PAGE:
Fleets, leasing firms and dealers urged to train drivers on ADAS
Training fleet drivers at vehicle handover could ensure that advanced driver assistance systems (ADAS) are used correctly, making them a road safety benefit and not a potential hazard.
The call comes from IAM RoadSmart on the back of a report by the Fédération Internationale de l’Automobile (FIA) entitled ‘How to maximize the road safety benefits of ADAS’.
ADAS features include adaptive cruise control, autonomous emergency braking systems, lane keeping assist and driver monitoring for drowsiness and distraction recognition – and many will become mandatory in new vehicles from July 2022.
But the FIA report says awareness and understanding of these systems is generally low among drivers – and most do not receive any training.
Instead, drivers turn to the user manual and apply a ‘trial-and-error’ method. And IAM says this could have potentially worrying consequences for all road users.
Now, the road safety charity is calling on car manufacturers, dealers and leasing companies to ensure drivers taking new vehicles are given education when vehicles are supplied.
Neil Greig, director of policy & research, said: “There needs to be a much higher emphasis on educating drivers in the best use of technology. Vehicle manufacturers and car dealerships are key, ensuring that when a customer drives off the forecourt they understand and use the various safety systems correctly.”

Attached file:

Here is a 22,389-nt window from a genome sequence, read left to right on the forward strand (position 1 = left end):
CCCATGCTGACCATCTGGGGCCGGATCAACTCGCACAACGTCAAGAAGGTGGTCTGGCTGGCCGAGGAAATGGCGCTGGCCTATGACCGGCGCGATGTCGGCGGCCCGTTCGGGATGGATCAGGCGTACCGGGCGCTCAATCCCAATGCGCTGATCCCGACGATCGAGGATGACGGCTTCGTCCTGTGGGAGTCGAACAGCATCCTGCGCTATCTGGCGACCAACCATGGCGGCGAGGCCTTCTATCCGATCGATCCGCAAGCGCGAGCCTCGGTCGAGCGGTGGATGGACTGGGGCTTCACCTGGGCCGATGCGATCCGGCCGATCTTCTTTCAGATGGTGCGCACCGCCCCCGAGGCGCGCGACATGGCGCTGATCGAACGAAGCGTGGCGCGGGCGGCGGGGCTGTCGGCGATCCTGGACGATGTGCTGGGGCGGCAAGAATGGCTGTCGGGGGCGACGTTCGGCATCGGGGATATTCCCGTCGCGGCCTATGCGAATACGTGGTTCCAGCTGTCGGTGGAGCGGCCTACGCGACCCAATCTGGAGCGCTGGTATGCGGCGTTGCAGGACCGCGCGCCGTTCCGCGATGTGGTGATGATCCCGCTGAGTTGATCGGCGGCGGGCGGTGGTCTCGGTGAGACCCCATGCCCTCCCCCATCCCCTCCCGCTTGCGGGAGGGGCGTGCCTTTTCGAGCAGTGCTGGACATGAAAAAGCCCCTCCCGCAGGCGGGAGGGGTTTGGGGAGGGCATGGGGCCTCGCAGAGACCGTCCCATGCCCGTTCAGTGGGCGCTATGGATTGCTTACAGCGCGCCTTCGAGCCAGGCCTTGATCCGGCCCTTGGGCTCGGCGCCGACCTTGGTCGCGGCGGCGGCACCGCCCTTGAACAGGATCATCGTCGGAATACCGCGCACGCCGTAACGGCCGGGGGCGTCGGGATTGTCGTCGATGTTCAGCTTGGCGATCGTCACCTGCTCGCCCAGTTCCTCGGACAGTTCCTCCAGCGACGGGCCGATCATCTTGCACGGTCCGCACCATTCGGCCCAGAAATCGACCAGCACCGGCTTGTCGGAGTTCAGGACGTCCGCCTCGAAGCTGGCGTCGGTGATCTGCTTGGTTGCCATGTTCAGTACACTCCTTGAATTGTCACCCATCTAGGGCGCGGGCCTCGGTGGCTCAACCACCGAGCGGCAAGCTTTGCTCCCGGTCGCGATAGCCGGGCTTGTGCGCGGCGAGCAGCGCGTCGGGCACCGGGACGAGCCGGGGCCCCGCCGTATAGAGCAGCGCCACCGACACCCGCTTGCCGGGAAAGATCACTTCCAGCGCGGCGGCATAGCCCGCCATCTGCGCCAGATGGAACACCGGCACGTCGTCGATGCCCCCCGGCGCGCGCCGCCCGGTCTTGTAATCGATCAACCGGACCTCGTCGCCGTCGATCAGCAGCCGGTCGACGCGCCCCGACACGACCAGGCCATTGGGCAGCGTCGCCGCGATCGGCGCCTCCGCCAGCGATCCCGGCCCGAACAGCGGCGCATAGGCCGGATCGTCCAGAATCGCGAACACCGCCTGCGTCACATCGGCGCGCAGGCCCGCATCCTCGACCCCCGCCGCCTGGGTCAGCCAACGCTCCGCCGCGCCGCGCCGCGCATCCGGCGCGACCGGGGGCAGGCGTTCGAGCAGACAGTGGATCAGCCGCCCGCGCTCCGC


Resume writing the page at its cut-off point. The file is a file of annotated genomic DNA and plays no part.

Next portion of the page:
The FIA report, which is being backed by IAM, calls for a comprehensive explanation to end-users of the systems’ limitations, more consistently accurate functioning of ADAS in practice and the introduction of fail-safe communications to alert users if any of the systems fail.
Neil Greig also called on leasing firms to step up but stopped short of calls made by other driver training firms for this sector to get involved too.
However, he did agree with pleas for fleet managers to get involved in training.
“Lease companies and fleet managers should also ensure that the new features on the cars they give to staff are fully understood,” said Greig. “Driver training companies can provide a more comprehensive back up but it is important that drivers know about assistance system from the moment they start their first journey and that is best done at handover.”
And he says the Driving and Vehicle Standards Agency (DVSA) and driving instructors should include a comprehensive lesson for motorists on how to use ADAS.
In the meantime, IAM adds that it’s looking at other interim solutions.
“Until this becomes the norm, IAM RoadSmart is exploring the potential for video tutorials that will plug the current gap,” Greig continued.
To access the FIA report on ‘How to maximize the road safety benefits of ADAS’, click here.